Printmaking in Italy  

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Kunstformen der Natur (1904) by Ernst Haeckel
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Kunstformen der Natur (1904) by Ernst Haeckel
engraving, Italian art, master print

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Italian line engraving

The early style of Italian engravers differs greatly from that of a modern chiaroscurist. Mantegna, for example, did not draw and shade at the same time. He got his outlines and the patterns on his dresses all very accurate initially. Then he added a veil of shading with all the lines being straight and all the shading diagonal. This is the primitive method, its peculiarities being due to a combination of natural genius with technical inexperience.

Marcantonio, the engraver trained by Raphael, first practiced by copying German woodcuts into line engravings. Marcantonio became an engraver of remarkable power and through him, the pure art of line-engraving reached its maturity. He retained much of the simplistic early Italian manner in his backgrounds. His figures are modeled boldly in curved lines, crossing each other in the darker shades, but left single in the passages from dark to light and breaking away in fine dots as they approach the light itself, which is of pure white paper. A new Italian school of engraving was born, which put aside minute details for a broad, harmonious treatment.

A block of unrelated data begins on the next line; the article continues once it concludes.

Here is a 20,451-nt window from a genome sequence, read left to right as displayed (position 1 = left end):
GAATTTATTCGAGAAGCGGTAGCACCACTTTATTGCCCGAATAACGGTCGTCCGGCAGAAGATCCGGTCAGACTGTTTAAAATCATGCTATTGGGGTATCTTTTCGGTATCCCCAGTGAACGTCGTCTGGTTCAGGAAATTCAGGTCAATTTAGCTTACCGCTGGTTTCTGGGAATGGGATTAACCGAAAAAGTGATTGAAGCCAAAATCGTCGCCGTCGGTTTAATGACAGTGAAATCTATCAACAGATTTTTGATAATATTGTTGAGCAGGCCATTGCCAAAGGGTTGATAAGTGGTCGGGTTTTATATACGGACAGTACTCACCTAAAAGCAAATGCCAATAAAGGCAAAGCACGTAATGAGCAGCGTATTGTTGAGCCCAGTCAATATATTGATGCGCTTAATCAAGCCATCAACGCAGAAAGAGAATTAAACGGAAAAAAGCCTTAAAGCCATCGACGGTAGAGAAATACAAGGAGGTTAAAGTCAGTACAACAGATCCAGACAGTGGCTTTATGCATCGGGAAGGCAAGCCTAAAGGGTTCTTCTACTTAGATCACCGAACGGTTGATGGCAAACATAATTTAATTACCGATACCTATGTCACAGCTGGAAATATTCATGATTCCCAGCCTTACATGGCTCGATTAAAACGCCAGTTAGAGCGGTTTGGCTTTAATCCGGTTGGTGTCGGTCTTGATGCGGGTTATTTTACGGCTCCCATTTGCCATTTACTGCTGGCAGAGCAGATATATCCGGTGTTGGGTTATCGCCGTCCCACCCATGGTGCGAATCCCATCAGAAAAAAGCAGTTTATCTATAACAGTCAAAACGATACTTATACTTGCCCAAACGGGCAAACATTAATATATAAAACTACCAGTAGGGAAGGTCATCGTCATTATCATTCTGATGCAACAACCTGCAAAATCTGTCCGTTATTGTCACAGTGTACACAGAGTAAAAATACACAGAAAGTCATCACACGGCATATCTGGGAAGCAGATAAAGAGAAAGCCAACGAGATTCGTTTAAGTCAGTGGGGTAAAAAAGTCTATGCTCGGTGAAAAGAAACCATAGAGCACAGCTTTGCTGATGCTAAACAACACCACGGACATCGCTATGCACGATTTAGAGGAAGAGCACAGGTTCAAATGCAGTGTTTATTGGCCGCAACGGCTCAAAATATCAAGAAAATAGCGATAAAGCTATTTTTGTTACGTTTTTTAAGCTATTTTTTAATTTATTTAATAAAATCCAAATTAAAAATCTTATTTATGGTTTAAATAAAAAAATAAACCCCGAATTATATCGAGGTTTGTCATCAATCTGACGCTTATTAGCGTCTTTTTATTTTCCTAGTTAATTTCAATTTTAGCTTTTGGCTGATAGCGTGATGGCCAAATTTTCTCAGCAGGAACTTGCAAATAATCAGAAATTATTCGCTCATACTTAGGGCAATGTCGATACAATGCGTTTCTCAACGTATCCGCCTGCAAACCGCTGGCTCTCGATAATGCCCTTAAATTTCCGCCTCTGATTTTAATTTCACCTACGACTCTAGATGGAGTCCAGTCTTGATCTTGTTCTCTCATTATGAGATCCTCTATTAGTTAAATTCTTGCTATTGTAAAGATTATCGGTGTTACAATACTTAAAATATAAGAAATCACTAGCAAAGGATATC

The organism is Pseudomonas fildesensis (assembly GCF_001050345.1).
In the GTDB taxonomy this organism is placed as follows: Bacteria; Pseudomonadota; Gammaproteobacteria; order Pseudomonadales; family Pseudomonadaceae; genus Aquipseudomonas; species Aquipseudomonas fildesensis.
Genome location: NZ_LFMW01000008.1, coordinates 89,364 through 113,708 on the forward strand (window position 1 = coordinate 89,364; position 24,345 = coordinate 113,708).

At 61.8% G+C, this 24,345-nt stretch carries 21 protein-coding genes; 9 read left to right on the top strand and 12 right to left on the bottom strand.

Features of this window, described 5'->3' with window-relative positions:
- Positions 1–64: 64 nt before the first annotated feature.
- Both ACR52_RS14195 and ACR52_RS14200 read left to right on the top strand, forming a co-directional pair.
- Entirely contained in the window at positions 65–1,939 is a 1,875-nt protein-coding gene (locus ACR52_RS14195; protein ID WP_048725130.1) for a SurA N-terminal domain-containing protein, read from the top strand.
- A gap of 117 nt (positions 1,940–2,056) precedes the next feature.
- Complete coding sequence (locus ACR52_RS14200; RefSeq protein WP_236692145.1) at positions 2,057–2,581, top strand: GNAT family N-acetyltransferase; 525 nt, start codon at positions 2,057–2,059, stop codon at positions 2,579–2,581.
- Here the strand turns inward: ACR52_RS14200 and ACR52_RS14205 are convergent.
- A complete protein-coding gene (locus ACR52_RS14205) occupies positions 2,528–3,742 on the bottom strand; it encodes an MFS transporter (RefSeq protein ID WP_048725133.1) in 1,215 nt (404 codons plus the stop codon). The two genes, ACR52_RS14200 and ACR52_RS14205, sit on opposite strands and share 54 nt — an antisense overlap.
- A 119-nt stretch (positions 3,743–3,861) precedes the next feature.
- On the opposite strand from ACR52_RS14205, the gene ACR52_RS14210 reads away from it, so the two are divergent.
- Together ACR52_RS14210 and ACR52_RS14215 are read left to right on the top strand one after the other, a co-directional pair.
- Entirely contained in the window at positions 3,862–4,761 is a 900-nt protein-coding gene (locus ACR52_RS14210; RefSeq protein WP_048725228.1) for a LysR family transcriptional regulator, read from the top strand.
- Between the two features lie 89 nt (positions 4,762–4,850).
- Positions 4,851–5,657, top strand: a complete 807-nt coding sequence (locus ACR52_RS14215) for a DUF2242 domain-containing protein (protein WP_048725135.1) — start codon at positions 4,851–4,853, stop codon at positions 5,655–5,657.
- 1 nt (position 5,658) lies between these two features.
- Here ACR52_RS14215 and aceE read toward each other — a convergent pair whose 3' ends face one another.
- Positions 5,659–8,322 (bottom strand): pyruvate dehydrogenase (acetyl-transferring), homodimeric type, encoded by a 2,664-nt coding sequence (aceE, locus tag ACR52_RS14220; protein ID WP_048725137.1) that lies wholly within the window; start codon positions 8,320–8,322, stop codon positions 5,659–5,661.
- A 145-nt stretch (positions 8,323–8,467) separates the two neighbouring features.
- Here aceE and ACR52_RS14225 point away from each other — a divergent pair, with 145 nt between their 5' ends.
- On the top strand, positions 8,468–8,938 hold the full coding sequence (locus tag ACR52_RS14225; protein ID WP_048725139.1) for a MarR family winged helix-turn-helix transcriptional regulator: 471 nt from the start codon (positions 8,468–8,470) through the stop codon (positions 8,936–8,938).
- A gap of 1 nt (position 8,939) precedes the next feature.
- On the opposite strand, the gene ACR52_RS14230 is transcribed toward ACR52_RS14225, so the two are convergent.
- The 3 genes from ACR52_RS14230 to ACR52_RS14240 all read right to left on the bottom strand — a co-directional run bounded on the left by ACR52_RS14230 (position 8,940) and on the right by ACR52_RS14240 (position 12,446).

The earliest Italian engravings

Printmaking in woodcut and engraving both appeared in Northern Italy within a few decades of their invention north of the Alps, and had similar uses and characters, though within significantly different artistic styles, and with from the start a much greater proportion of secular subjects. The earliest known Italian woodcut has been mentioned above. Engraving probably came first to Florence in the 1440s; Vasari typically claimed that his fellow-Florentine, the goldsmith and nielloist Maso Finiguerra (1426–64) invented the technique. It is now clear this is wrong, and there are now considered to be no prints as such that can be attributed to him on anything other than a speculative basis. He may never have made any printed engravings from plates, as opposed to taking impressions from work intended to be nielloed. There are a number of complex niello religious scenes that he probably executed, and may or may not have designed, which were influential for the Florentine style in engraving. Some paper impressions and sulphur casts survive from these. These are a number of paxes in the Bargello, Florence, plus one in the Metropolitan Museum of Art, New York which depict scenes with large and well-organised crowds of small figures. There are also drawings in the Uffizi, Florence that may be by him.

Florence